Governor Brian Schweitzer hung a "gone fishing" sign in his Helena office this afternoon. With legendary fly fisher Bud Lilly by his side, Governor Schweitzer marked the return of the fishery in Silver Bow Creek west of Butte by casting a few lines.
For the first time ever, the state Department of Fish, Wildlife & Parks has assigned special fishing regulations to Silver Bow Creek and its tributaries, the location of a major Superfund cleanup of century-old mine waste contamination.
"There is no better barometer of the health of Silver Bow Creek than trout returning to their natural habitat," said Governor Schweitzer. "Fishing this creek is something that no one has done since our great-great grandparents."
Governor Schweitzer credits the comeback to Superfund remediation by the Montana Department of Environmental Quality (DEQ) and EPA, and restoration by the Department of Justice Natural Resource Damage Program (NRD). The Governor called this good news for Montanans and its visitors and more proof that the Restoration Economy is working.
"This is a major milestone in the Silver Bow Creek Superfund cleanup. This once polluted, dead zone has come back to life and nature is back in control," said Governor Schweitzer. "Our work to restore the creek is paying dividends in recreational opportunities and other beneficial uses."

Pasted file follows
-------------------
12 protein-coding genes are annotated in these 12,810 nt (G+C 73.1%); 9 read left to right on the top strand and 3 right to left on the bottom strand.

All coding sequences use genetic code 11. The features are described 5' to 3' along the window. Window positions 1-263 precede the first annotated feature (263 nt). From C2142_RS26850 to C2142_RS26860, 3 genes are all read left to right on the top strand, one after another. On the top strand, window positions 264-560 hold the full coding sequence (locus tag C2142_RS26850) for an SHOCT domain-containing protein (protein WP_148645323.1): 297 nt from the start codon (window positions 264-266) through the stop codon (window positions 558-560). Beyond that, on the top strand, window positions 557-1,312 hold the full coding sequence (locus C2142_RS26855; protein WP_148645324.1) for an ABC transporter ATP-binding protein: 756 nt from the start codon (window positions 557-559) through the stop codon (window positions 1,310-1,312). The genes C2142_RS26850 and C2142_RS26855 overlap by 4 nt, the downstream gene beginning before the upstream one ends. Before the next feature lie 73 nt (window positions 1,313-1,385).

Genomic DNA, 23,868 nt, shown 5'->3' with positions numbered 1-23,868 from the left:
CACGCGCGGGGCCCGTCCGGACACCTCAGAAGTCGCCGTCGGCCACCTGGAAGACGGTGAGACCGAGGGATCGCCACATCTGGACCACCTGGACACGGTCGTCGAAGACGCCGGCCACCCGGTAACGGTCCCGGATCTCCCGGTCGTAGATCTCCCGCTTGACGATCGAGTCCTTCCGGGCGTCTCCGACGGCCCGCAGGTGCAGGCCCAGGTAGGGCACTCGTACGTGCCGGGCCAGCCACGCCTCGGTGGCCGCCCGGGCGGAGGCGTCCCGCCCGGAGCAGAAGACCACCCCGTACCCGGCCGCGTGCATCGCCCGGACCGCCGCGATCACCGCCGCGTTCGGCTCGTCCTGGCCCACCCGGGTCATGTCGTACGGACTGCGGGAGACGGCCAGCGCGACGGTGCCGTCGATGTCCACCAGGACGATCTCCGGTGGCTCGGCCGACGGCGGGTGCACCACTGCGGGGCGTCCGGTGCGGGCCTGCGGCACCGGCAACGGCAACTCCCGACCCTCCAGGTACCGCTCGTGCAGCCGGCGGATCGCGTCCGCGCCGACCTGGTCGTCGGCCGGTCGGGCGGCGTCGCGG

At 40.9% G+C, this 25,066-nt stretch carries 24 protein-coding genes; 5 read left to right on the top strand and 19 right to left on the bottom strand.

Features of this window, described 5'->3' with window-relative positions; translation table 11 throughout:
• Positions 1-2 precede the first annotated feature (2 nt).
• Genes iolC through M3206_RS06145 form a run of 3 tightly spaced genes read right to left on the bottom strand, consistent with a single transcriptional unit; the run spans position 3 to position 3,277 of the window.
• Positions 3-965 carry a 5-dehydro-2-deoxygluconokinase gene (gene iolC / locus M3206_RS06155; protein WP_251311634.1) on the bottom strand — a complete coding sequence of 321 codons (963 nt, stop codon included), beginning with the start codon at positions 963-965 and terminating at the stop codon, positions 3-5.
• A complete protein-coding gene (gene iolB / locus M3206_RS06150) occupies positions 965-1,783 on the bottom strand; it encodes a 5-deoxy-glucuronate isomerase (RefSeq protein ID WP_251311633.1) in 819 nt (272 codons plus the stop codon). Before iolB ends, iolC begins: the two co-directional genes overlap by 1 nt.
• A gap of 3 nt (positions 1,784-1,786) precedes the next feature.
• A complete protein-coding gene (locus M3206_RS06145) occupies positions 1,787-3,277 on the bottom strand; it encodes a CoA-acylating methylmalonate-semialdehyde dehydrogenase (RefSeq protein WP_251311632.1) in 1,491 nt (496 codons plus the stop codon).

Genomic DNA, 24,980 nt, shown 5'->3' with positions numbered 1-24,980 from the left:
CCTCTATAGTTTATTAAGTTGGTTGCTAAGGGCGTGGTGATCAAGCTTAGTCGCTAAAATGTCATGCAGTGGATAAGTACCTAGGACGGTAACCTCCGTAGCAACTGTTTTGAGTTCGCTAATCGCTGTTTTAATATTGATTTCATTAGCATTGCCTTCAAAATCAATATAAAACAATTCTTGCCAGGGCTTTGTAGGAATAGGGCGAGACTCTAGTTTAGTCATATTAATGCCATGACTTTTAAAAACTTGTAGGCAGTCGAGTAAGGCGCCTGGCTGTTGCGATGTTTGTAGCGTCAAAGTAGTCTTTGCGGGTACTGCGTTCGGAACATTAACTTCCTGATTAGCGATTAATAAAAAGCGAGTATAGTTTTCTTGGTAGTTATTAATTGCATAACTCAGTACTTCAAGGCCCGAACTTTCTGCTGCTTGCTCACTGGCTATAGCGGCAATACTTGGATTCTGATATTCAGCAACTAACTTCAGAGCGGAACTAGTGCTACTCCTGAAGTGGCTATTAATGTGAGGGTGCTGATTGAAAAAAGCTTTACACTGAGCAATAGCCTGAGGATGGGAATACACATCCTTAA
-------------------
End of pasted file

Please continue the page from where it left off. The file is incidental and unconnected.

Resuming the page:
The fish population is still on the rebound and considered low density, especially the native westslope cutthroat. The special regulations require anglers to release cutthroat that they catch. Anglers can keep brook and rainbow trout.
A few years ago, the state started doing annual surveys of the fish population in Silver Bow Creek. The surveys showed that fish were present and the number of cutthroat, brook and rainbow trout was gradually growing. Wildlife too - mink, trumpet swans, deer and elk - now inhabit the remediated wetlands.
In 1983, the EPA listed the Silver Bow Creek/Butte area as a federal Superfund site. Contamination was caused by flood events that discharged century-old tailings and other mine wastes containing elevated concentrations of metals to Silver Bow Creek. These toxic discharges polluted the stream and floodplain, eliminating aquatic life.
Since 1999, a $120 million project has been underway to clean up 22 miles of Silver Bow Creek from Butte to the Warm Springs Ponds. The DEQ, with oversight from the EPA, is coordinating cleanup of the creek with the NRD Program. Funds from an EPA, DEQ, and NRD legal settlement with ARCO are paying for the cleanup, which is expected to be completed in the next couple of years.
"By 2014, the project should be complete, under budget, and in the hands of the people of Montana," said Governor Schweitzer. "Silver Bow Creek could become a blue ribbon trout stream for our children and children's children to enjoy."
The remediation and restoration of Silver Bow Creek is the largest project of its type in the United States and has won local, national and international awards for environmental excellence.
Federal Superfund activities have brought hundreds of millions of remedial construction dollars and thousands of jobs to Montana's economy.
For more information about Silver Bow Creek remediation, restoration and fishing regulations visit the following links: